There are also variants for four players.
Chicken Foot is a modern game related to the Cyprus family.
Cyprus is a variant of Sebastopol, but played by 4–10 players with a double-nine set. It is best described as a variant of the Draw game. Most, in some variants all, tiles are drawn by the players. The layout starts with a double, and the next eight tiles played must be attached to it, so that the layout is a star with eight open ends. The game proceeds like the Draw game, except that a player who cannot play need not draw more than once.
The Draw game is the game most often referred to as just Dominoes. It can be regarded as a variant of the Block game. Initially each player draws seven tiles from a double-six set.The first player places a tile on the table which starts the line of play. The players alternately extend it with one matching tile at one of its two ends. The main difference to the Block game is that players who cannot play must draw tiles until they find one which can be played or the stock consists of exactly two tiles. The pip count of the remaining stock (at least two tiles) is added to the losing player's remaining pip count to form the score of the game.
Maltese cross is a variant of Sebastopol for 2–4 players. Like Sebastopol, it uses a double-six set. Each player draws 5 tiles (7 tiles in the case of two players). As in Cyprus, a player who cannot play must draw one tile and may play it if possible. Once the central spinner and the four adjacent tiles have been played, the next four tiles to be played must be doubles, which are turned crosswise to form the likeness of a Maltese cross, but do not act as spinners.
This member of the Trains family of games, similar to Basic Trains but with an additional Mexican Train, is played mainly in the United States. It is typically played by at least four players using at least a double-twelve set.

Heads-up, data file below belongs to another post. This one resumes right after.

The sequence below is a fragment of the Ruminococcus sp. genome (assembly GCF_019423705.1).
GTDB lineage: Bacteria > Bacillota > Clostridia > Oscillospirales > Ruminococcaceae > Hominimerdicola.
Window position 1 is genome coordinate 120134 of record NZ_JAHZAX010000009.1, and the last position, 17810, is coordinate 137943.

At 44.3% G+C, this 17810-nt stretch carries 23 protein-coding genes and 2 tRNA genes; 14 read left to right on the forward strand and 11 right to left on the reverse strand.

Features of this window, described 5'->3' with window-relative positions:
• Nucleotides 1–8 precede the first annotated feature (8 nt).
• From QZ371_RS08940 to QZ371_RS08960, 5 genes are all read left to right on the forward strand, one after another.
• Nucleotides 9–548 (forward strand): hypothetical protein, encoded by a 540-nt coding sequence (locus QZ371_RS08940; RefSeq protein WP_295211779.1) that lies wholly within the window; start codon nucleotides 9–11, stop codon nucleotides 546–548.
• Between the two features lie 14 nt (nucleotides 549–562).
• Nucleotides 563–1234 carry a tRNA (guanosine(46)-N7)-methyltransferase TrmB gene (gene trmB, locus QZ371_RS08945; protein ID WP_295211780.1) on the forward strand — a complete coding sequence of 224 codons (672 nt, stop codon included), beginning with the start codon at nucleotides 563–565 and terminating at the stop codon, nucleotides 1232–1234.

The game starts with a double in the middle of the table, acting as a spinner from which the players' "private trains" branch off. An additional "Mexican train", initially of length zero, also starts from the central spinner.
Unless the tile played is a double, only one tile can be played per turn. Tiles must normally be played to the player's own train or the Mexican train. A player who cannot play must draw a tile and play that; if the stock is empty or the tile drawn cannot be played, the player must pass and mark their own train as public, allowing other players to use it like their own train and the Mexican train. The train becomes private again as soon as the owner adds a tile to it.
Some variations of the game have special rules for the first round, and additional rules to ensure that doubles at the end of trains are "satisfied" as quickly as possible.
Mexican Train can be regarded as a synthesis of the Trains and Cyprus families of games, with the addition of the Mexican train.
Rivers, Roads & Rails
This transportation-themed variation of the Draw game uses 140 square tiles. A small number of tiles allow the line of play to branch. Due to 90-degree curves the line of play can also get blocked in one or more directions.
Sebastopol is best described as a four-player variant of the Block game. The game starts with a double in the middle, from which the line of play takes off in four directions. The next four tiles played must be attached to this central spinner.
This game, due to James F. and Edna Graham, is played with a standard double-nine set plus eleven additional tiles representing combinations of the standard values 0–9 with an additional "spinner" symbol and the double "spinner". A "spinner" matches any other value.
Each player draws 14 (two players) or 7 (three to eight players) tiles. Play starts with the double 9, or with the double "spinner" to replace it. The second and third tile played must match with a 9 or a "spinner". Whenever a double is played later in the game, it serves as a spinner in the ordinary sense, and the line of play cannot be continued elsewhere before there are tiles on all four sides of the double. A player who cannot play must draw a tile from the stock and may play it immediately if it matches. The second game starts with the double 8, the third game with a double 7, and so on down to the double 0.
This is a variant of the Draw game in which scoring happens mostly during the game. There are no spinners, so that the line of play does not branch. Players score 2 points by playing a tile that makes the same value appear at both ends of the line of play, and 3 points if moreover there is a double at one end. Another 2 are scored by the player who empties their hand and ends the game, or by the player who is determined (by variable and sometimes complicated rules) to be the winner of a blocked game.